The North Branch prairies depend on people's ongoing efforts much as in other ages the building of a pyramid or a cathedral would have. "In other words," says Packard, "the prairie is not something that can be dealt with by one law or one person"--nor by a 50 percent increase in the forest preserve budget. "It requires a lot of people and a lot of changes in consciousness, a lot of creativity. Through the North Branch Prairie Project, a lot of individuals and officials and schools and neighbors have learned."

The simple lesson is that endangered species need protection, which means protecting and restoring to health the entire ecosystem of which they are parts. There are well-rehearsed economic reasons for this, since new, useful life-forms are constantly being discovered in hitherto unnoticed corners of the natural world. "But for many volunteers," adds Packard, "it's sufficient motivation that the prairie plants are there, and rare, and depend on us, and we love them and want them to thrive. It's OK if no one ever makes an industrial solvent from them."

The complicated lesson is that we have a part to play in that system. And the North Branch teaches the lesson by acting it out. Says Jordan: "Steve and those guys have reenacted the whole movement of cultural evolution in these places: hunting and gathering seeds, burning, farming, and science"--recapitulating millions of years in an afternoon's healing work. All this, says Packard, "is part of a cultural change that has to happen--you end up with people taking care of these prairies the way we eventually have to care for the whole world."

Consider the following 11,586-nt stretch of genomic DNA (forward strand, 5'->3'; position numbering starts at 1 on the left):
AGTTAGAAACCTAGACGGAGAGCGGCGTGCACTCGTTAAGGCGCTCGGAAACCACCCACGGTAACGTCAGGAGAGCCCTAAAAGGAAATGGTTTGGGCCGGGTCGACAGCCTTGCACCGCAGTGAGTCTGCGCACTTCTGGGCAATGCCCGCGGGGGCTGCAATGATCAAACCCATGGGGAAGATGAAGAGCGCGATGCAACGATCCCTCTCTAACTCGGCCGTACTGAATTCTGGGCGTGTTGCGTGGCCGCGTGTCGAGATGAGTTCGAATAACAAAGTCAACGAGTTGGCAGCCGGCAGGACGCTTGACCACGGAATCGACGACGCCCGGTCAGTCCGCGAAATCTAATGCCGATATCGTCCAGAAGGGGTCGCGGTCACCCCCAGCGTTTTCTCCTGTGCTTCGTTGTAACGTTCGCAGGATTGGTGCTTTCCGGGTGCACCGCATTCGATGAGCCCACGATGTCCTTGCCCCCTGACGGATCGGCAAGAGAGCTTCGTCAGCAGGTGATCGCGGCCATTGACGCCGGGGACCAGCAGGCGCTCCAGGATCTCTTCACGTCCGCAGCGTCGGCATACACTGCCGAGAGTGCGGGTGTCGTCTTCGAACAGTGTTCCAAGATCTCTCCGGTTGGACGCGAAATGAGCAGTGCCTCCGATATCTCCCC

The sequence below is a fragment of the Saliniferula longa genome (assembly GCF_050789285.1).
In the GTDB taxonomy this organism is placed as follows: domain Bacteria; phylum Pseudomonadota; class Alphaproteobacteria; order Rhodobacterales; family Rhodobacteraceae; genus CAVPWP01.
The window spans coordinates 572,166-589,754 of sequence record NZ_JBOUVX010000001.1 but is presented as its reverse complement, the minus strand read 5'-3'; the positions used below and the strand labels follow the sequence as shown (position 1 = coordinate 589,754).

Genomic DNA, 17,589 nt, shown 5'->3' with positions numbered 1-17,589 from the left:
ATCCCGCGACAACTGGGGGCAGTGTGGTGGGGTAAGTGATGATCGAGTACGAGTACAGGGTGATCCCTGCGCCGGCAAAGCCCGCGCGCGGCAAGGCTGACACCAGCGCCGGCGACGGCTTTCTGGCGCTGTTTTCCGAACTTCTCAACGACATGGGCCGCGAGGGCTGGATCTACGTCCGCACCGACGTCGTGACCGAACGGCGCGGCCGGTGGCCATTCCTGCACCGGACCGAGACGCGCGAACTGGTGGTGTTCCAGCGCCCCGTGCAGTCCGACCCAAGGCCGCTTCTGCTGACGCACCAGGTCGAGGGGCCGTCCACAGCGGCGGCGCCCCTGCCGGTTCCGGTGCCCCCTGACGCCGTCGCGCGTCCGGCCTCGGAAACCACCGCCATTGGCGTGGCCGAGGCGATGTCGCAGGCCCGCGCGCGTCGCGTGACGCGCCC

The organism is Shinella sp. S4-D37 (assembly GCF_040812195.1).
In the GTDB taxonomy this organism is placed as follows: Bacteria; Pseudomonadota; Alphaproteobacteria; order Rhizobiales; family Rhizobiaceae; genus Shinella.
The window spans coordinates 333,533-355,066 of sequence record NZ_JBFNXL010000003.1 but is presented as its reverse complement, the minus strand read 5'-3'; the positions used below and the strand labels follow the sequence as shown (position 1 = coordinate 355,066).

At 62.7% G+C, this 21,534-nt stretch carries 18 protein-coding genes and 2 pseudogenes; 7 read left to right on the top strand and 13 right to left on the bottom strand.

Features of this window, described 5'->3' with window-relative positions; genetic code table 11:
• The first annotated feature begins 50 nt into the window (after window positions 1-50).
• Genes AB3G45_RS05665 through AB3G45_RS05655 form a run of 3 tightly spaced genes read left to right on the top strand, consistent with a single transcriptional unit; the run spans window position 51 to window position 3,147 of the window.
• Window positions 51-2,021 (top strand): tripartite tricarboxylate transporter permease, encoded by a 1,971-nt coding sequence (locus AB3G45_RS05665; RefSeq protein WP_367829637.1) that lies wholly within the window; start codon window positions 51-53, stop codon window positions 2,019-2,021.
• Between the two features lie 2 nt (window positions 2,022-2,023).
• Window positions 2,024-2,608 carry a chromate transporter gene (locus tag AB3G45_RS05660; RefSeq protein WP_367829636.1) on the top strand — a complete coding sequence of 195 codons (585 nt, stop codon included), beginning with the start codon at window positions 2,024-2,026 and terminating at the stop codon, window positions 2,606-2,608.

Pete and Kris Baldo first met at a Wolf Road Prairie work day. "After we started going together," says Kris, "we went to all the North Branch work days for a year and a half, plus all the Wolf Road work days: every Sunday and every other Saturday.

"The morning of our wedding, Pete was nervous. He got his two brothers and his father up real early. They went out to Wolf Road to do some work. We were married at 10 AM.

"The next day, Sunday, we were up bright and early at Somme Woods, and proceeded to have a really good work day up there. It was a nice day, we cut out a lot of brush and buckthorn. I know the spot where we did it. The blue gentians were in bloom."

Art accompanying story in printed newspaper (not available in this archive): photos/Jon Randolph.